# Formatting numbers for printing in R: rounding and trailing zeroes

**Posted:**January 11, 2011

**Filed under:**code, data analysis, R 2 Comments

In journal articles, descriptive statistics results are often presented as a table of means, with standard deviation/standard error given in parentheses following the mean. Here is how you can prepare the print formatting when working in `R`

: it’s rather trivial, but I wasted a sufficient amount of time on it that I thought it was worth mentioning. (I follow this by using `latex()`

from the `Hmisc`

package to generate `LaTeX`

output of such a table.)

Suppose I have a vector of means for percent correct from 5 different experimental conditions, and a vector of the corresponding standard errors, and both are sorted in the same order:

all.res.corr$per.correct # Vector of mean percent correct, comes from a data frame called all.res.corr #[1] 52.53561 60.51282 64.13105 66.38177 67.46439

all.res.corr$se.per.corr # Vector of standard errors, from same data frame #[1] 2.409955 2.763525 2.831450 2.909737 2.902924

- First, use
`round()`

to round the numbers to two decimal places.round(all.res.corr$per.correct,2) #[1] 52.54 60.51 64.13 66.38 67.46 round(all.res.corr$se.per.corr,2) #[1] 2.41 2.76 2.83 2.91 2.90

- Then use
`formatC()`

to access C-like formatting options to format the two vectors to print up to 2 digits after the decimal point. The argument specification`format = "f"`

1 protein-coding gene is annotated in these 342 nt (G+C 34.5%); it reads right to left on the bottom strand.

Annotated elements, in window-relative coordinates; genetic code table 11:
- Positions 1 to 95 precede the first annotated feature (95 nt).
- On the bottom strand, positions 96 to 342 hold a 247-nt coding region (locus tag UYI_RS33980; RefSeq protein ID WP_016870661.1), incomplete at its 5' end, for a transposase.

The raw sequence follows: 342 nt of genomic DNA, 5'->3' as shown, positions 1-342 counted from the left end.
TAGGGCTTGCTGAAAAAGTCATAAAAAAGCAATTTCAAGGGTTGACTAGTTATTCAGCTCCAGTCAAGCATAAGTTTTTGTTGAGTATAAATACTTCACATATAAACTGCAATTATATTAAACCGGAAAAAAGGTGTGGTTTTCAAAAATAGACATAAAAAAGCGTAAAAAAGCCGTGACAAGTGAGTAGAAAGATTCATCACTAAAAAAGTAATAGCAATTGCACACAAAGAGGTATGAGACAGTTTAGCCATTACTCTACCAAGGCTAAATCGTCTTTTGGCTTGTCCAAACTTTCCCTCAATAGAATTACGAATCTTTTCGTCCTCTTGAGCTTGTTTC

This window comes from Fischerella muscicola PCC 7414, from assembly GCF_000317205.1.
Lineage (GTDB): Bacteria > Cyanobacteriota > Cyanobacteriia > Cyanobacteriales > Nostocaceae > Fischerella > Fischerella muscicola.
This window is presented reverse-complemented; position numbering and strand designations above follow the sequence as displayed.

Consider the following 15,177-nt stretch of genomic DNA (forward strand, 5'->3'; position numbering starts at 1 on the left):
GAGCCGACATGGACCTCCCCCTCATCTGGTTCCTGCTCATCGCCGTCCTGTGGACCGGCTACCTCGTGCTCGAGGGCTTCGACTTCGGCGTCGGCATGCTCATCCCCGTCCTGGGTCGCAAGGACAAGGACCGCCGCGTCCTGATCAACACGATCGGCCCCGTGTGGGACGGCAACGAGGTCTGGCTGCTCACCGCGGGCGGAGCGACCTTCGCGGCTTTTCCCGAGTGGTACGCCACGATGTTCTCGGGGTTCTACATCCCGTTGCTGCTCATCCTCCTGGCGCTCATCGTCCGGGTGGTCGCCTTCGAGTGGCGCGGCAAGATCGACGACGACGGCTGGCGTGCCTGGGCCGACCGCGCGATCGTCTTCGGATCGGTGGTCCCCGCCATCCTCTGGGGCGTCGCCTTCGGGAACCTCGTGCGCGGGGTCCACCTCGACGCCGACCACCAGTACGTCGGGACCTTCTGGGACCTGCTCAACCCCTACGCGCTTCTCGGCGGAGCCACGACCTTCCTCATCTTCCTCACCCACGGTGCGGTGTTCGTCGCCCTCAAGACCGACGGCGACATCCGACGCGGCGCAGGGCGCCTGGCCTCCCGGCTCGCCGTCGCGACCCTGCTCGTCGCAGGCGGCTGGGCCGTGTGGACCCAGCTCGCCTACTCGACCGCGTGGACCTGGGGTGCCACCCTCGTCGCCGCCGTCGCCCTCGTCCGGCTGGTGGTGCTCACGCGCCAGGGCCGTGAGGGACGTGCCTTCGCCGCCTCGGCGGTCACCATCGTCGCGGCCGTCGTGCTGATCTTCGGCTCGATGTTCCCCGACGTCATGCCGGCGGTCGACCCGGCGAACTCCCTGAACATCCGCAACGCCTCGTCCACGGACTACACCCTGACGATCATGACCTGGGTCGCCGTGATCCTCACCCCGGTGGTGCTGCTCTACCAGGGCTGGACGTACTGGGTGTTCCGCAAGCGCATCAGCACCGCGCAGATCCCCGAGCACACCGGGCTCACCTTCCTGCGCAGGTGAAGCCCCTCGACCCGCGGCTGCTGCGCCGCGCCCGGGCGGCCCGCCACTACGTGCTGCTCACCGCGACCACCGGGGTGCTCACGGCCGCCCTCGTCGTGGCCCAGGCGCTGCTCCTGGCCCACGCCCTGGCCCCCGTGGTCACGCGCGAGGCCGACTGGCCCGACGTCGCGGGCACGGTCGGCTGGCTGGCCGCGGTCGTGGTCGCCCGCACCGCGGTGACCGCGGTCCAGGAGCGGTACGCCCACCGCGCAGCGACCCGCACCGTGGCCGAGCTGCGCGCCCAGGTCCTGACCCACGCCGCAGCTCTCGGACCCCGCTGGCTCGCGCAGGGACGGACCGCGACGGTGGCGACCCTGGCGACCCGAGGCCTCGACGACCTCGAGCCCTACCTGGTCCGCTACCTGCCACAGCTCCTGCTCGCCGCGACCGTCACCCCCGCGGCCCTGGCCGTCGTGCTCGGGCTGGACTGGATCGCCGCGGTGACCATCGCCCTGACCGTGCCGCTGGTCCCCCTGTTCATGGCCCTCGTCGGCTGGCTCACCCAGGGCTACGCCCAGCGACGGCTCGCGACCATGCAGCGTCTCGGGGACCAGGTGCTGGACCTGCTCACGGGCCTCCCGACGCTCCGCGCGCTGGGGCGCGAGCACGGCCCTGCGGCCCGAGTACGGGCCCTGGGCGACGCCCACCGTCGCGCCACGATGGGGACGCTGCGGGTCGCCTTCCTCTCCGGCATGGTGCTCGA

allows you to set the number of digits after the decimal point to print. This is a crucial step! If you don’t do it, you won’t get trailing zeroes to print, even though it looks like in the preceding code block, for instance, that`round()`

preserves the trailing zero. It gets lost in a numeric to character data type conversion. See this post for an alternative using`sprintf()`

(which may be familiar from many other programming languages).formatC(round(all.res.corr$per.correct,2), 2, format = "f" #[1] "52.54" "60.51" "64.13" "66.38" "67.46" # note conversion to character type formatC(round(all.res.corr$se.per.corr,2), 2, format = "f") [1] "2.41" "2.76" "2.83" "2.91" "2.90"

- Finally, use
`paste()`

to concatenate the vectors for publication, together with parentheses in the appropriate place. The code below concatenates the arguments given: the formatted mean vector`all.res.corr$per.correct`

, a space and opening parentheses`(`

, the formatted SE vector`all.res.corr$se.per.corr`

, and a closing parentheses`)`

. The separator`sep`

is specified to be an empty string, for there to be no separator between the arguments concatenated.

(per.all.res.corr.print &lt;- paste(formatC(round(all.res.corr$per.correct,2), 2, format = "f"), " (", formatC(round(all.res.corr$se.per.corr,2), 2, format = "f"), ")", sep="") # n.b. Parentheses around an assignment command print the assigned value #[1] "52.54 (2.41)" "60.51 (2.76)" "64.13 (2.83)" "66.38 (2.91)" "67.46 (2.90)"